Facebook goes on offensive with ad blockers

"Facebook is showing the industry that publishers are quite capable of respecting their loyal audiences without third party intervention," says IAB Canada's Sonia Carreno.
Facebook fights ad blockers

Facebook has taken the role of matador in the arena of ad blockers, launching a new version of Ad Preferences that will circumvent ad blockers on Facebook desktop while giving users of its platform more control over the ads they see.

The company says it has launched the updated tool to respond to an alarming increase in the volume of bad (disruptive, slow-to-load or irrelevant) ads. And it has also started an initiative that will make it difficult for ad blocking software to differentiate between sponsored and non-sponsored posts. 

Ad blocking has been a significant challenge for the advertising (and publishing) business with estimates that the software is used by 16% of Canadians, many of them millennials. Industry bodies like the Interactive Advertising Bureau Canada have been pushing for advertisers and agencies to rethink media strategies around bad ads.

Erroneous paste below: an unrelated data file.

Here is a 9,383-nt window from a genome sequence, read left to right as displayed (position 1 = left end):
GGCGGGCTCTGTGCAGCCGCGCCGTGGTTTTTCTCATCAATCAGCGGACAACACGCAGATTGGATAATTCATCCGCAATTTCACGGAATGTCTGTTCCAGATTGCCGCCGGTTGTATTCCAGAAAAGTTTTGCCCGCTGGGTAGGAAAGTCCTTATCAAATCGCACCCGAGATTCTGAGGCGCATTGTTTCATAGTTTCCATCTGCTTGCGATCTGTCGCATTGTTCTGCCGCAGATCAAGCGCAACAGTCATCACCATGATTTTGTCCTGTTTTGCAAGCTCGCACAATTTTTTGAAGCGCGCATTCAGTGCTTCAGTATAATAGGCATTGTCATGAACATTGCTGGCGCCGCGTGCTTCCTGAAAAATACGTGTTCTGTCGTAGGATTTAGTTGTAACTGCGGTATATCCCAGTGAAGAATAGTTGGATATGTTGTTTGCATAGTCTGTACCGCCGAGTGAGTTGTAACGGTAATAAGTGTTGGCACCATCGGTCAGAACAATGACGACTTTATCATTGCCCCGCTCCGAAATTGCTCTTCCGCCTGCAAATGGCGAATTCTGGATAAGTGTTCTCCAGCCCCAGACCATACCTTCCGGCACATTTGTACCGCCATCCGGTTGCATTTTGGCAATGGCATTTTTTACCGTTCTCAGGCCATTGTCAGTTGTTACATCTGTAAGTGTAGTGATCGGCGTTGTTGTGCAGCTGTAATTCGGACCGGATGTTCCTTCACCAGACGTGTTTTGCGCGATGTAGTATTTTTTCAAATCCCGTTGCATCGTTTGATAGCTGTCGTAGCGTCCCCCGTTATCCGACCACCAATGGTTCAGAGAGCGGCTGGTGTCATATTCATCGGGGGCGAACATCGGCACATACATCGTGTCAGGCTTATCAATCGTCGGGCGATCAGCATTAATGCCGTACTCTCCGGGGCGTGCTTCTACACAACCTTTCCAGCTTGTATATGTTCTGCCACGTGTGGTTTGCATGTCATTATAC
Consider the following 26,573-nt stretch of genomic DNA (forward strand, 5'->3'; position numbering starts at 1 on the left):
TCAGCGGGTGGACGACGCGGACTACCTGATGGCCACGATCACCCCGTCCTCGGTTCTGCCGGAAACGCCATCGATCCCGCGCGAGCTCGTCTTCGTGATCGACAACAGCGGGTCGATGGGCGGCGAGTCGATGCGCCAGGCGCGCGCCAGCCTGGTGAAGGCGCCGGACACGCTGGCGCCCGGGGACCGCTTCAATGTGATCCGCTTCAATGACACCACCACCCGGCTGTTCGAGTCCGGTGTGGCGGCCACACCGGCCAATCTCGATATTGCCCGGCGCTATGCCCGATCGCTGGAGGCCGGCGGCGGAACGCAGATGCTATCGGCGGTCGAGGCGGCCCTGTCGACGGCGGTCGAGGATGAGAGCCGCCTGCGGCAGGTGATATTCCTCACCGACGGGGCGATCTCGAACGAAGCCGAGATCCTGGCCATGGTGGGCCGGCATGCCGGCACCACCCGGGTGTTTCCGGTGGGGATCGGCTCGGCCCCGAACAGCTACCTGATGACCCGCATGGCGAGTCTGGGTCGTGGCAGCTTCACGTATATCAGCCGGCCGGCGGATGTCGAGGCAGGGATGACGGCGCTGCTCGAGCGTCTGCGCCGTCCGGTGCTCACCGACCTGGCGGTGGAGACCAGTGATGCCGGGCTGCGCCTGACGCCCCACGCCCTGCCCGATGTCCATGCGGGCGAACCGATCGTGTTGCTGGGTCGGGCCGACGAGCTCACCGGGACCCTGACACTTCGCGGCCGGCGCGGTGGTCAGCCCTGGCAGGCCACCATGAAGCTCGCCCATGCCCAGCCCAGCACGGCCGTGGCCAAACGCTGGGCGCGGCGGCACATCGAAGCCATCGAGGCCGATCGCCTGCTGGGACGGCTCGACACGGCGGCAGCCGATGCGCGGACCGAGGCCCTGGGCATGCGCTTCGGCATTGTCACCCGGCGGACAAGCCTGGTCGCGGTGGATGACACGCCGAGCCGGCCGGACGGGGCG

“This move by Facebook is clear evidence that the industry is evolving,” said Sonia Carreno, president of IAB Canada. “The conversation has quickly moved away from fearing ad blocking to actually focusing on innovation for better ad experiences.”

Here’s what the company is doing: It is giving users more control by being able to tailor the advertising they see by blocking irrelevant categories through ad preferences. It also allows users to see which retailers have them on customer lists and get off those lists by updating those choices.

Giving users the power to make decisions about their advertising choices establishes a good precedent for the industry at large, said Carreno.

“While ad blockers insist that they are there to defend consumer preferences, Facebook is showing the industry that publishers are quite capable of respecting their loyal audiences without third party intervention.”